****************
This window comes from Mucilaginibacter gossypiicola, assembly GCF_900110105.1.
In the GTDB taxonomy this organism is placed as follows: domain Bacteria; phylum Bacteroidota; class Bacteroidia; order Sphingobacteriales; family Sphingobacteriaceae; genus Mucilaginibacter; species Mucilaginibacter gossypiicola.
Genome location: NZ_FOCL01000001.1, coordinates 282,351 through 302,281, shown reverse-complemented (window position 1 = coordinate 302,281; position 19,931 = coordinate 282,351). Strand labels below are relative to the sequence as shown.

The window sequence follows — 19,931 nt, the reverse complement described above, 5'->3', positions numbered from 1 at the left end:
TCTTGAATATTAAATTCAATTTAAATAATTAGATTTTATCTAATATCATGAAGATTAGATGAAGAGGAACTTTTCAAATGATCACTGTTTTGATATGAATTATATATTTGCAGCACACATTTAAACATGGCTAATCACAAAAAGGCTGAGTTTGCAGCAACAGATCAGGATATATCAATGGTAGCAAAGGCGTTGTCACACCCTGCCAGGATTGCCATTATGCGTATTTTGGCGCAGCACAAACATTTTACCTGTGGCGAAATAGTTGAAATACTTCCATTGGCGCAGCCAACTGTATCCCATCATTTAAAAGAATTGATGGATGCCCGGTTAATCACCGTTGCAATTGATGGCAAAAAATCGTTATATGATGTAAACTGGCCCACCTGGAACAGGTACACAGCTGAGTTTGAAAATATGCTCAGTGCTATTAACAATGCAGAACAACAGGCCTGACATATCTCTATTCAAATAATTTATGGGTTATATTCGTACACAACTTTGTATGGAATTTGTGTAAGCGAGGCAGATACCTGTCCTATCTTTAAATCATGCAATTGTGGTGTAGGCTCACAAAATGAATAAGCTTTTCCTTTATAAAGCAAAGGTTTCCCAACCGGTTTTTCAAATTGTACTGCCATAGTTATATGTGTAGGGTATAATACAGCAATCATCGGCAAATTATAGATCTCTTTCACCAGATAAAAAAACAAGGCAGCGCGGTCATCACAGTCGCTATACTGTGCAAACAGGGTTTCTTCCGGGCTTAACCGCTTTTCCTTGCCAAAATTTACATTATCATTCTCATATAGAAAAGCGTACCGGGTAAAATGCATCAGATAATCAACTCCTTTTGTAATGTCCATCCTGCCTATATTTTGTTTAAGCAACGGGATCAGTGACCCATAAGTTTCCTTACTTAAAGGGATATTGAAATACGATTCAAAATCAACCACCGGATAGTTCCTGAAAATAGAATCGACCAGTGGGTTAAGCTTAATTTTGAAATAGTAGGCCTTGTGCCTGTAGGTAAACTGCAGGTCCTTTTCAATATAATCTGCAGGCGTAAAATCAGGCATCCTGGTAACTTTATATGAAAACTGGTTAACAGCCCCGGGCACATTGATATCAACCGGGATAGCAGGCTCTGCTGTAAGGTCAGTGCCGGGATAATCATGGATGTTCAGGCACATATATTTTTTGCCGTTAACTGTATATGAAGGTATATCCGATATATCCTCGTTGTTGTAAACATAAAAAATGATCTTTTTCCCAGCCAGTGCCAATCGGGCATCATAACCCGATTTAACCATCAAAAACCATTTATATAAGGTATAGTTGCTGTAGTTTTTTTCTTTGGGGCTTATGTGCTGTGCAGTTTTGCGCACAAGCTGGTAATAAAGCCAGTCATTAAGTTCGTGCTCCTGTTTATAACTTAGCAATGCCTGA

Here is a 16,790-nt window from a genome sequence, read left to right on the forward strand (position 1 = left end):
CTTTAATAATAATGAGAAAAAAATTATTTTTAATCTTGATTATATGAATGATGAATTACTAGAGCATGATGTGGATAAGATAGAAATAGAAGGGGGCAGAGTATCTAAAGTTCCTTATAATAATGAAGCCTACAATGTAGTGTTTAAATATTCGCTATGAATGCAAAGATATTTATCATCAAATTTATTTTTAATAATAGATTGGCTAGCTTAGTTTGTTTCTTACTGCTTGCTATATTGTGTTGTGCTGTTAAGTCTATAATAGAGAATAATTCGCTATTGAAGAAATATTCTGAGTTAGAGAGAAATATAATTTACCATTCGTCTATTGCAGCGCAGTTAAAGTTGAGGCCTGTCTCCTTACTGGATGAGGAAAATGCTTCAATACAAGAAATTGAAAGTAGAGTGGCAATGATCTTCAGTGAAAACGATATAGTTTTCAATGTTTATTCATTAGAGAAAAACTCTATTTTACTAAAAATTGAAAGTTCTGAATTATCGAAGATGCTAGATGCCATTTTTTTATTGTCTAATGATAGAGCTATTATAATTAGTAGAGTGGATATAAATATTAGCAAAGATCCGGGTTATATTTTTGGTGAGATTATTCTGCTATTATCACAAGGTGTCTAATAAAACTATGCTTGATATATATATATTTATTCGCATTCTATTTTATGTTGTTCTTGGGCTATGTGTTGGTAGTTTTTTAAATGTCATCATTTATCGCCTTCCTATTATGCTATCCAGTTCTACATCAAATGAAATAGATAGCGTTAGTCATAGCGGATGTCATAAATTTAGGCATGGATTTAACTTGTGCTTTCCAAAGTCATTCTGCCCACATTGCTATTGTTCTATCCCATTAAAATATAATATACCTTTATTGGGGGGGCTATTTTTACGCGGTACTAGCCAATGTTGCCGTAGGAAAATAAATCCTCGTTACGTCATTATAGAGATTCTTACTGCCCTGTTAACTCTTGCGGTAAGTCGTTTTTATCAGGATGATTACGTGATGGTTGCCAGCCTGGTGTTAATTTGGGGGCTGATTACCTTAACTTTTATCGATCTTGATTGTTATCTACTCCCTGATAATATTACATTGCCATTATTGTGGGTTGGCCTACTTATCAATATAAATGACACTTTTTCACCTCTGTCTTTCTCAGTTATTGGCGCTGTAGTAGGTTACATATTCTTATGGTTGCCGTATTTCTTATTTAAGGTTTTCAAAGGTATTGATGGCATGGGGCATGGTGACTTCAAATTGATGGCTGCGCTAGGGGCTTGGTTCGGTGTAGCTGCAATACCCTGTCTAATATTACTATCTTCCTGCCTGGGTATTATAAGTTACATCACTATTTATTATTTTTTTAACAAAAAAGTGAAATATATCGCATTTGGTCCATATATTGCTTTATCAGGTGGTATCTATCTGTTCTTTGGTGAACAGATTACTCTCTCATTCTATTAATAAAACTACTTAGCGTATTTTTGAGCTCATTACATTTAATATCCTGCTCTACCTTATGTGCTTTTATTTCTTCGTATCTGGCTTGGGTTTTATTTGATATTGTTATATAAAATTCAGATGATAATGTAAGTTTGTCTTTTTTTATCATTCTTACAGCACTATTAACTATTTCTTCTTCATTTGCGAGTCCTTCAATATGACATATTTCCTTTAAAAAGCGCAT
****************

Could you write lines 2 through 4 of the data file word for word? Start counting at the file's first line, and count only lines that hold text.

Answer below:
In the GTDB taxonomy this organism is placed as follows: domain Bacteria; phylum Bacteroidota; class Bacteroidia; order Sphingobacteriales; family Sphingobacteriaceae; genus Mucilaginibacter; species Mucilaginibacter gossypiicola.
Genome location: NZ_FOCL01000001.1, coordinates 282,351 through 302,281, shown reverse-complemented (window position 1 = coordinate 302,281; position 19,931 = coordinate 282,351). Strand labels below are relative to the sequence as shown.

The window sequence follows — 19,931 nt, the reverse complement described above, 5'->3', positions numbered from 1 at the left end: